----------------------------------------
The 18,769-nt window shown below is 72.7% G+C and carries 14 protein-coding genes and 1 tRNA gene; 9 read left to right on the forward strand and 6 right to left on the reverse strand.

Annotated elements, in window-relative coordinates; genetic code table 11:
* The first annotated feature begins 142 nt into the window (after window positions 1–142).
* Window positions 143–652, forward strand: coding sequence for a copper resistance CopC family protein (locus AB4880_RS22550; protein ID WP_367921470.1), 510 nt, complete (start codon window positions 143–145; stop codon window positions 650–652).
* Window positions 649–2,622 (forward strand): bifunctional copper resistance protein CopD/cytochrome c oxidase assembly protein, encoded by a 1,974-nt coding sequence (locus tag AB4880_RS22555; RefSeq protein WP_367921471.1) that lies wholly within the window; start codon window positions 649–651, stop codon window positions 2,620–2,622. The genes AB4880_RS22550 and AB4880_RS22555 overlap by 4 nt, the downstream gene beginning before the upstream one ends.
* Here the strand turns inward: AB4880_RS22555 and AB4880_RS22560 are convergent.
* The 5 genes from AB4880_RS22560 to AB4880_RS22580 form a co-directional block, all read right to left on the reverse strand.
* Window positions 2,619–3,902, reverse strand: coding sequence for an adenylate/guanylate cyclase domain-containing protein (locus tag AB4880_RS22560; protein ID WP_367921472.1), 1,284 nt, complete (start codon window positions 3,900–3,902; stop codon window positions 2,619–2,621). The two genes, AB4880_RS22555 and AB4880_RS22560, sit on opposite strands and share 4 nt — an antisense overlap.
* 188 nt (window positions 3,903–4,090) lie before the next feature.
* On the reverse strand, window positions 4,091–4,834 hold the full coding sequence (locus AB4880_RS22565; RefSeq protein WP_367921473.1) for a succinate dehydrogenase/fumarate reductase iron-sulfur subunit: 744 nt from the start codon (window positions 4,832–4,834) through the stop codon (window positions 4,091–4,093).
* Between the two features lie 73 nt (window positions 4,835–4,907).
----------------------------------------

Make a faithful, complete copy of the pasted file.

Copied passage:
The 18,769-nt window shown below is 72.7% G+C and carries 14 protein-coding genes and 1 tRNA gene; 9 read left to right on the forward strand and 6 right to left on the reverse strand.

Annotated elements, in window-relative coordinates; genetic code table 11:
* The first annotated feature begins 142 nt into the window (after window positions 1–142).
* Window positions 143–652, forward strand: coding sequence for a copper resistance CopC family protein (locus AB4880_RS22550; protein ID WP_367921470.1), 510 nt, complete (start codon window positions 143–145; stop codon window positions 650–652).
* Window positions 649–2,622 (forward strand): bifunctional copper resistance protein CopD/cytochrome c oxidase assembly protein, encoded by a 1,974-nt coding sequence (locus tag AB4880_RS22555; RefSeq protein WP_367921471.1) that lies wholly within the window; start codon window positions 649–651, stop codon window positions 2,620–2,622. The genes AB4880_RS22550 and AB4880_RS22555 overlap by 4 nt, the downstream gene beginning before the upstream one ends.
* Here the strand turns inward: AB4880_RS22555 and AB4880_RS22560 are convergent.
* The 5 genes from AB4880_RS22560 to AB4880_RS22580 form a co-directional block, all read right to left on the reverse strand.
* Window positions 2,619–3,902, reverse strand: coding sequence for an adenylate/guanylate cyclase domain-containing protein (locus tag AB4880_RS22560; protein ID WP_367921472.1), 1,284 nt, complete (start codon window positions 3,900–3,902; stop codon window positions 2,619–2,621). The two genes, AB4880_RS22555 and AB4880_RS22560, sit on opposite strands and share 4 nt — an antisense overlap.
* 188 nt (window positions 3,903–4,090) lie before the next feature.
* On the reverse strand, window positions 4,091–4,834 hold the full coding sequence (locus AB4880_RS22565; RefSeq protein WP_367921473.1) for a succinate dehydrogenase/fumarate reductase iron-sulfur subunit: 744 nt from the start codon (window positions 4,832–4,834) through the stop codon (window positions 4,091–4,093).
* Between the two features lie 73 nt (window positions 4,835–4,907).